At a time when scalable high-bandwidth and low-latency connectivity is becoming critical for artificial intelligence (AI) clusters, the new 400G PCIe Gen 5.0 Ethernet adapter chips aim to resolve connectivity bottlenecks in AI data centers.

Broadcom claims its 400G PCIe Gen 5.0 chips are the first Ethernet adapters built with 5-nm process technology. “We recognize the significance of fostering a power-efficient and highly connected data center for AI ecosystem,” said Jas Tremblay, VP and GM of the Data Center Solutions Group at Broadcom.

The 400G PCIe Gen 5.0 Ethernet adapters deliver higher rack density by driving passive copper cables up to five meters. Moreover, these Ethernet adapters employ low-latency congestion control technology and innovative telemetry features while equipped with a third-generation RDMA over Converged Ethernet (RoCE) pipeline.

These Ethernet adapters are built on Broadcom’s sixth-generation hardened network interface card (NIC) architecture. Their software is designed to be vendor agnostic; it supports a broad ecosystem of CPUs, GPUs, PCIe and Ethernet switches using open PCIe and Ethernet standards.

Ethernet adapter chips must resolve connectivity bottlenecks as cluster sizes grow rapidly in AI data centers. Source: Broadcom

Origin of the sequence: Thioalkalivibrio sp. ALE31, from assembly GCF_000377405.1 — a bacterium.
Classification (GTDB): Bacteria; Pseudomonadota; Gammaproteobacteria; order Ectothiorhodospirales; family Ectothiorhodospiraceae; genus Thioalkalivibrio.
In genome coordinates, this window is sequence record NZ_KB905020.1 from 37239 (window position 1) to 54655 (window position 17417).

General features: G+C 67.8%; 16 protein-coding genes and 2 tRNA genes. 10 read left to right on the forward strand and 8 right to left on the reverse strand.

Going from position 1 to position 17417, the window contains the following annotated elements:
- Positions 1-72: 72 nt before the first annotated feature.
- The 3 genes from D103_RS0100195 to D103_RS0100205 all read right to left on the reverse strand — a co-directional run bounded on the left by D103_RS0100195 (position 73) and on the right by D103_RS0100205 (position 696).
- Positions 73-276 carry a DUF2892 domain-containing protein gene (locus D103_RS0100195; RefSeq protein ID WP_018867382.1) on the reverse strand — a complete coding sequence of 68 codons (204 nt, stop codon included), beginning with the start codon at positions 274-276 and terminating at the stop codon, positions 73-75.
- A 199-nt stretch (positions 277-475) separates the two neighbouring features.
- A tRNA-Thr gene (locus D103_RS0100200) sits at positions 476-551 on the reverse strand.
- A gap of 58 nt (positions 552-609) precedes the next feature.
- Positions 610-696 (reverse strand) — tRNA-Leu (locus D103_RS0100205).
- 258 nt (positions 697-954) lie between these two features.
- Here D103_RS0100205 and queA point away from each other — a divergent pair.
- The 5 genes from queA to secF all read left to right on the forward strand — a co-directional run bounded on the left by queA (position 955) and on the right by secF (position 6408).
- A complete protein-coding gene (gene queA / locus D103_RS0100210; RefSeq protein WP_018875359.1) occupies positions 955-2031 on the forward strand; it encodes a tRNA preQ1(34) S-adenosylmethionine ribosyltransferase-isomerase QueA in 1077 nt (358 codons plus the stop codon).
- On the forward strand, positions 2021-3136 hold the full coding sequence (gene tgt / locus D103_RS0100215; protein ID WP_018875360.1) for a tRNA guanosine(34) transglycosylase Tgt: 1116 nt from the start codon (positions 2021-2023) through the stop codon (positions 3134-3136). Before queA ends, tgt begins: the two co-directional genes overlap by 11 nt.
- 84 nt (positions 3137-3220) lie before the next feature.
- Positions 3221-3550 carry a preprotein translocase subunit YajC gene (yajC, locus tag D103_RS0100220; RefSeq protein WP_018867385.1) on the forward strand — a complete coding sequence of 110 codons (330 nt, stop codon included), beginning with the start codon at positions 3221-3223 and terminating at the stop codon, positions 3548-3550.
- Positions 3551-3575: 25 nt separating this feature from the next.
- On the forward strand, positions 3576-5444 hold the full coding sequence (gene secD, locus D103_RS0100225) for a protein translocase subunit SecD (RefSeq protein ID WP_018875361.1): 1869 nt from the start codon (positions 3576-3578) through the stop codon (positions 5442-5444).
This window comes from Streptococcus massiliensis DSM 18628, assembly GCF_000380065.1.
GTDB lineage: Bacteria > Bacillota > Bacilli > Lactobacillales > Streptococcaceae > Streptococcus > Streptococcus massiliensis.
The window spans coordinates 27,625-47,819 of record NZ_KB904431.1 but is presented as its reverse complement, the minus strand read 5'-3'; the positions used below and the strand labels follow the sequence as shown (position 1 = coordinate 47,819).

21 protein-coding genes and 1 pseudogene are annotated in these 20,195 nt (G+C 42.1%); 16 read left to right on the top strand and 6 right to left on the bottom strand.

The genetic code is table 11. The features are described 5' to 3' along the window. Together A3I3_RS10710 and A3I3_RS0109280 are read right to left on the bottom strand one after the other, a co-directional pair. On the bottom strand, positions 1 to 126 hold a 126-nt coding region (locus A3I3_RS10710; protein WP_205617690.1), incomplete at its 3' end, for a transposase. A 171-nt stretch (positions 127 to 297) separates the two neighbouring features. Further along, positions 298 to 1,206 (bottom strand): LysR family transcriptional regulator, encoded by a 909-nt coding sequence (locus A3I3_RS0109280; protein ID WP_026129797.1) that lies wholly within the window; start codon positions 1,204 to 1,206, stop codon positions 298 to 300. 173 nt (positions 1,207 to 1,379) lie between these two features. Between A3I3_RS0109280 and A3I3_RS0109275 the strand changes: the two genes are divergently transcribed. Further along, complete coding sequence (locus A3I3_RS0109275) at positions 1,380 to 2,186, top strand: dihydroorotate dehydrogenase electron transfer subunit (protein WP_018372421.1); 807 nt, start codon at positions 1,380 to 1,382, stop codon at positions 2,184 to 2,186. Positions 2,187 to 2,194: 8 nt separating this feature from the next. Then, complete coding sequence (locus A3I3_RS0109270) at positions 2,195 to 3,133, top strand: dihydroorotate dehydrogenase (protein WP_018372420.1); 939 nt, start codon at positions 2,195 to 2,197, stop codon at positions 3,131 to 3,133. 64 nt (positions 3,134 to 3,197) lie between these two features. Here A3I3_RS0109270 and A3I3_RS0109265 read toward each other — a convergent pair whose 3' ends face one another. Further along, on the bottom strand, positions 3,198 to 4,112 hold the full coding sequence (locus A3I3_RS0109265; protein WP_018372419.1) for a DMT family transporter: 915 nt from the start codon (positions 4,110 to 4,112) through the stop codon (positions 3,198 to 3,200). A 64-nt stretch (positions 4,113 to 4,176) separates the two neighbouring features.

According to Patrick Moorhead, chief analyst at Moor Insights and Strategy, as the industry races to deliver generative AI at scale, the immense volumes of data that must be processed to train large language models (LLMs) require even larger server clusters. He added that Ethernet presents a compelling case as the networking technology of choice for next-generation AI workloads.

AI-centric applications are reshaping the data center networking landscape, and Broadcom’s new 400G PCIe Gen 5.0 Ethernet adapters highlight the crucial importance of devices operating in the high-bandwidth, high-stress network environment that characterizes AI infrastructure.

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The post Ethernet adapter chips aim to bolster AI data center networking appeared first on EDN.

Хроніка життя КПІ під час оборони Києва у лютому — квітні 2022 року

Новини - Mon, 05/20/2024 - 11:36
Хроніка життя КПІ під час оборони Києва у лютому — квітні 2022 року
medialab пн, 05/20/2024 - 11:36

Наводимо щоденну хроніку життя університету в драматичний період української історії — з 24 лютого до 10 квітня 2022 року. Нагадуємо, що в перший день війни ректор КПІ Михайло Згуровський на своїй сторінці у Facebook звернувся до київських політехніків з такими словами:

Семінар з національної безпеки та оборони

Новини - Mon, 05/20/2024 - 11:35
Семінар з національної безпеки та оборони
medialab пн, 05/20/2024 - 11:35

Глобальний світовий порядок, безпекові виклики, відносини України та НАТО, досвід США у побудові системи оборони й веденні війни.

Наука та дослідження КПІ — на світовому рівні

Новини - Sun, 05/19/2024 - 23:06
Наука та дослідження КПІ — на світовому рівні
medialab нд, 05/19/2024 - 23:06

КПІ продемонстрував свою наукову, інноваційну та дослідницьку конкурентоспроможність. 13–16 травня 2024 року відбулася Міжнародна IEEE конференція з електроніки та нанотехнологій ELNANO-2024.

Simulating the Switching Power Dissipation of a CMOS Inverter

AAC - Sun, 05/19/2024 - 20:00